THE ASPHALT JUNGLE (1950) / Sterling Hayden, Sam Jaffe, Jean Hagen, Marc Lawrence, James Whitmore. Director: John Huston. A group of down-on-their-luck small-timers assemble for an improbable jewelry heist that will solve all their problems. Huston pours on the grit and realism, but MGM balked at the filming of WR Burnett’s classic noir novel because they felt it was too big of a departure from the Hollywoodized version of reality usually shown in their films. Wiser heads prevailed, however, and sixty-one years later, this one still packs a wallop. Marilyn Monroe got her break in this film, playing a lawyer’s midnight girlfriend. She gets to say, “You big bananahead.” Whitmore’s café is one of the grimiest places ever portrayed on film. Hayden gives the best performance of his career.
OUT OF THE PAST (1947) / Robert Mitchum, Jane Greer, Kirk Douglas. Director: Jacques Tourneur. Mitchum thinks he can run away from his private investigator past by owning a gas station in a remote town in northern California. He goes fishing a lot, has a steady girl, and generally minds his own business. One day, however, a stranger rolls into town and tells him Douglas would like to see him up in Lake Tahoe. Mitchum and Douglas have a contentious history, but Douglas is willing to forget about it if Mitchum will locate some income tax records for him. Their history, however, won’t be so easily swept aside. Cinematographer Nicholas Musuraca, who also shot the stunning Val Lewton film, The Cat People, fills the screen with striking, unbalanced images in a perfect blend of black and white. Considered one of the best films in the noir genre. Greer, as the deadly femme fatale, is sensational.
GUN CRAZY (1950) / Peggy Cummins, John Dall. Director: Joseph H Lewis. Dall has a lifelong gun fetish which overheats when he meets up with Cummins, a smokin’ hot, pistol-packin’ mama on the carnival circuit. Next thing you know, they’re off pulling stickups all around the country. Film is a clear forerunner of Bonnie And Clyde and Natural Born Killers, and supersedes them on every level. Cummins is a standout and her sizzling chemistry with Dall provides plenty of fireworks. The eroticism of the gun is fully developed in this compelling film. Not to be missed.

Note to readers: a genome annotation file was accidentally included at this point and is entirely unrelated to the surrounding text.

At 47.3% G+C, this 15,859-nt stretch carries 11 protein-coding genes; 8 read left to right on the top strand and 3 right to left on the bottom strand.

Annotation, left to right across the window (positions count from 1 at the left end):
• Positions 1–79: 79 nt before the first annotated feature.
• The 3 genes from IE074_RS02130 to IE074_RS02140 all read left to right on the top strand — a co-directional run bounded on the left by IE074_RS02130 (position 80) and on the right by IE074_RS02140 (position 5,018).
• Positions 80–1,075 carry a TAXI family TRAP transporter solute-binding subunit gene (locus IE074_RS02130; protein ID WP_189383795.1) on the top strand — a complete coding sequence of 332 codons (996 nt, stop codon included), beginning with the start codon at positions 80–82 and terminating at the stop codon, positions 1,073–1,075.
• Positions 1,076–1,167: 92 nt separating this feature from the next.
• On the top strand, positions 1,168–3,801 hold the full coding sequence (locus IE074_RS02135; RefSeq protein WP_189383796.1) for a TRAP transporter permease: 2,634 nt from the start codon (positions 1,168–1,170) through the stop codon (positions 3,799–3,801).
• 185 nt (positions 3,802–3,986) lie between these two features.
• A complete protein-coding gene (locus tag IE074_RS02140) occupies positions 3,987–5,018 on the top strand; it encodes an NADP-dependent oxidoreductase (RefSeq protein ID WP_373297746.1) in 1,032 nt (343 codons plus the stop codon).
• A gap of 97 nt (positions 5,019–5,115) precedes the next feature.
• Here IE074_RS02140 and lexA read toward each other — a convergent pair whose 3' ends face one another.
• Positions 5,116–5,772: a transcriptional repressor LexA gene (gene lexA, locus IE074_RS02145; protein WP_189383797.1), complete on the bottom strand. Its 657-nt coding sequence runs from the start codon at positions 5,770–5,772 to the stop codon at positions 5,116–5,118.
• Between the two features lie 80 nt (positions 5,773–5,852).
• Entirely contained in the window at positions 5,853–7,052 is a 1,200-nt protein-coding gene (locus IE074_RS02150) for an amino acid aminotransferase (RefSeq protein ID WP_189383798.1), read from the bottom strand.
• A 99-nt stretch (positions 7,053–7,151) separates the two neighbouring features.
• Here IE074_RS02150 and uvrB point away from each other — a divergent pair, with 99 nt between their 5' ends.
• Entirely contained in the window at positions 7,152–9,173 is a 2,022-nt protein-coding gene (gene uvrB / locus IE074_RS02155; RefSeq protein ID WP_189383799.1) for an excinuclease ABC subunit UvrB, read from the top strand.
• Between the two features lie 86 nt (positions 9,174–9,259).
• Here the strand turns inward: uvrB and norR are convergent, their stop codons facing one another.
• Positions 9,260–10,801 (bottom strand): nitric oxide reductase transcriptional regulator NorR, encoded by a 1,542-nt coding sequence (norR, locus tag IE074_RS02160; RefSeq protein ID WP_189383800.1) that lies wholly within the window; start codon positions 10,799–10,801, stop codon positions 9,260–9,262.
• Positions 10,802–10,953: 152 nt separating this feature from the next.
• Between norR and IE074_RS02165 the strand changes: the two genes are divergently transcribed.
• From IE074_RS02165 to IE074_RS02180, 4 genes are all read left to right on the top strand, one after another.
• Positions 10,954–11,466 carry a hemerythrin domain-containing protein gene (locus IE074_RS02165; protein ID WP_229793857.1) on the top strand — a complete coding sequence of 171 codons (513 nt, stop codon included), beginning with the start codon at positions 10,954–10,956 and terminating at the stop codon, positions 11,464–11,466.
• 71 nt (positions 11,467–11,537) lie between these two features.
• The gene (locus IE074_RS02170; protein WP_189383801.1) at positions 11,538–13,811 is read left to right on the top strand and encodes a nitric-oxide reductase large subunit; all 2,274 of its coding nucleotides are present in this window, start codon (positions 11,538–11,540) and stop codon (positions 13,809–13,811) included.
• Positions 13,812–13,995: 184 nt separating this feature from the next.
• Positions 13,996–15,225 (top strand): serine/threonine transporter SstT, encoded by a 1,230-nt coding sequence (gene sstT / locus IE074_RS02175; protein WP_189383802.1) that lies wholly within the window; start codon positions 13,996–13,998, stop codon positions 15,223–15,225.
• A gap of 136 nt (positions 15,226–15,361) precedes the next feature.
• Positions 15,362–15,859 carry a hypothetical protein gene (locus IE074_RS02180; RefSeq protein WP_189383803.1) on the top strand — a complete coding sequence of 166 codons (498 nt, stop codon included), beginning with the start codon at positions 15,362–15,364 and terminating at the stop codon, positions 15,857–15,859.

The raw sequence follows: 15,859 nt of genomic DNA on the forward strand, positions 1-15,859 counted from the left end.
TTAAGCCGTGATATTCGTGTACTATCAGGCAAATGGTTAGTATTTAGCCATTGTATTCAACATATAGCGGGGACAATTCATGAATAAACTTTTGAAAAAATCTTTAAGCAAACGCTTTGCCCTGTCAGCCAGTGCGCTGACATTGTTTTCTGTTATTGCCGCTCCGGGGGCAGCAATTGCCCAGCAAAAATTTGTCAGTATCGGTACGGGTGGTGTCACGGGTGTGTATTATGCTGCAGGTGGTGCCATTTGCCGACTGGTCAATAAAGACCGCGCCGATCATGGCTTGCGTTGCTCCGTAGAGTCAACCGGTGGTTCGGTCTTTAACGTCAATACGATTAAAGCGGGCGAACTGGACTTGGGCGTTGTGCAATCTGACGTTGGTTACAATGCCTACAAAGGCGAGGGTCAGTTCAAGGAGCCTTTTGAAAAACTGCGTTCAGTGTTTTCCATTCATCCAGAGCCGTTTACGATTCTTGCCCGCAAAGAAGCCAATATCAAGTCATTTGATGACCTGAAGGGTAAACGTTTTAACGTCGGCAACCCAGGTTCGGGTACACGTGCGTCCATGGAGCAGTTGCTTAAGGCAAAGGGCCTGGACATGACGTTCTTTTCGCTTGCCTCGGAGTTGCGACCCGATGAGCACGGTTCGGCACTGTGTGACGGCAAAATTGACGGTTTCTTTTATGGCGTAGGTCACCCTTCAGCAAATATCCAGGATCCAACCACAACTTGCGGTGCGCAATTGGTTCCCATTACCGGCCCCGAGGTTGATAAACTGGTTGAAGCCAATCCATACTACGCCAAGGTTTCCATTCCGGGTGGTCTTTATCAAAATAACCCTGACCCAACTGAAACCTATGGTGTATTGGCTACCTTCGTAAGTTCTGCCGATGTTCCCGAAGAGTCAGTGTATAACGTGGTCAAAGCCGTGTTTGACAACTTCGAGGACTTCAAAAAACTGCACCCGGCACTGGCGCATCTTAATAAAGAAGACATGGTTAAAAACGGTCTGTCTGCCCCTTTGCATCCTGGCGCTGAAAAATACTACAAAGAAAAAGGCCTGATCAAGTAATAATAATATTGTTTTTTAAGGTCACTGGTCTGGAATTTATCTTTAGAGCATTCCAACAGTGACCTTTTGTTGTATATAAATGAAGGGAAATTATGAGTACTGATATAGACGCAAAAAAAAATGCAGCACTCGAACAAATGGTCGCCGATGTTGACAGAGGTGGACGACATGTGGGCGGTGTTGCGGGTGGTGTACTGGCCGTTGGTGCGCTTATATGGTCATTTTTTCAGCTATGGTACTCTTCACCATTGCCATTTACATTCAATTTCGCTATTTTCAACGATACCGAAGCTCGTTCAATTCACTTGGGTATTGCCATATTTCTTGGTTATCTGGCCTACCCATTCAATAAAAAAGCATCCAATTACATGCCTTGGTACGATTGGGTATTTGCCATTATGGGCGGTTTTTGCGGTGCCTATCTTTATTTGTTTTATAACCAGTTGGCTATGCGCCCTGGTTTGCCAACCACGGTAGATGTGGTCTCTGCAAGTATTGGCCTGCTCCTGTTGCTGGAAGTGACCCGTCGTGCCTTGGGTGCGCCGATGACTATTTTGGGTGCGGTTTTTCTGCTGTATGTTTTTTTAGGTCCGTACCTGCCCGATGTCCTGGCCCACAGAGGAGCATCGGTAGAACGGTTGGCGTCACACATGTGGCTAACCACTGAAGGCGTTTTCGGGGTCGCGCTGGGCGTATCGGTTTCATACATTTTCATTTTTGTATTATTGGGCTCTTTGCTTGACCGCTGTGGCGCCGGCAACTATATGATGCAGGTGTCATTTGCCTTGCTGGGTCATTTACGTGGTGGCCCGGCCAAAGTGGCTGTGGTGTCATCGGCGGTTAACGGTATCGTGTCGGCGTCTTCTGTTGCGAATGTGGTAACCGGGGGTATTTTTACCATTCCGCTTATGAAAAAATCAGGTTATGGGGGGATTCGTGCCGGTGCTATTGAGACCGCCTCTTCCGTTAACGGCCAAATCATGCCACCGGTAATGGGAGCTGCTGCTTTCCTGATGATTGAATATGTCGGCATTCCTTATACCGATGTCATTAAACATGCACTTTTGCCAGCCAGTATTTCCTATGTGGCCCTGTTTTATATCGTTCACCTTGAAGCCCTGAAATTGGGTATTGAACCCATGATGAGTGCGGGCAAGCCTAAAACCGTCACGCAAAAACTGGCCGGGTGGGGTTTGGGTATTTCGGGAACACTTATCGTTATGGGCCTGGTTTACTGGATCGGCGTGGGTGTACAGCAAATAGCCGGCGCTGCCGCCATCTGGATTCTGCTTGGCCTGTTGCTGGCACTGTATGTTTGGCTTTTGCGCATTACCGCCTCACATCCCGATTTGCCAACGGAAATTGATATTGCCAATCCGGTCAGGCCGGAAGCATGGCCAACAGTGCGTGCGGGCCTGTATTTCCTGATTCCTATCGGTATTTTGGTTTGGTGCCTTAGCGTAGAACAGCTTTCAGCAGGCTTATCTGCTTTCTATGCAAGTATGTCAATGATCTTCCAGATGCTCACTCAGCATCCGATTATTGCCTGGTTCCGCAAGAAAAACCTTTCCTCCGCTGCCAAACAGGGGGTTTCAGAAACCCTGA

SCARLET STREET (1945) / Edward G Robinson, Joan Bennett, Dan Duryea. Director: Fritz Lang. Quintessential noir. Robinson is a meek corporate cashier who becomes ensnared in a web spun by sexy Bennett and slimy Duryea. Even the daylight scenes look dark in this one. Robinson makes one poor choice after another and we all know what happens to noir protagonists in that spot, right? The characters’ names are definitely for the ages. Robinson is “Chris Cross”, prostitute Bennett is “Kitty March”, and her pimp Duryea is “Johnny Prince.” Lang’s erotic morality play holds up to this day.
NIAGARA (1953) / Marilyn Monroe, Joseph Cotten. Director: Henry Hathaway. Who says great film noir has to be in black & white? Director Hathaway brings the full noir treatment to this brooding story of a troubled war veteran and his sexy wife in Niagara Falls. His use of shadows and angular shots is remarkable, and Technicolor, in all its thick splashiness, has never looked so good. When Marilyn walks out of her motel room in a tight red dress, she heats up the movie to redline levels, setting the tone of impending doom that lasts until the final scene. A sensuous film in every way, dripping with sex and danger, and oh, those falls!
DETOUR (1945) / Tom Neal, Ann Savage. Director: Edgar G Ulmer. Classic noir made by Producers Releasing Corporation (PRC), one of the poorest of the “Poverty Row” studios in Hollywood. Ulmer shows what can be done with a microscopic budget as he transforms clunky dialogue and borderline acting into a haunting noir tale of one man overwhelmed with guilt. Neal, a veteran of low-grade B-movies, scores as a New York piano player who hitchhikes to LA so he can be with his cutesy-poo girlfriend. What he gets instead is Ann Savage. I’ll just leave it at that. This film holds the distinction of being the only film noir ever made in which no real crime was committed.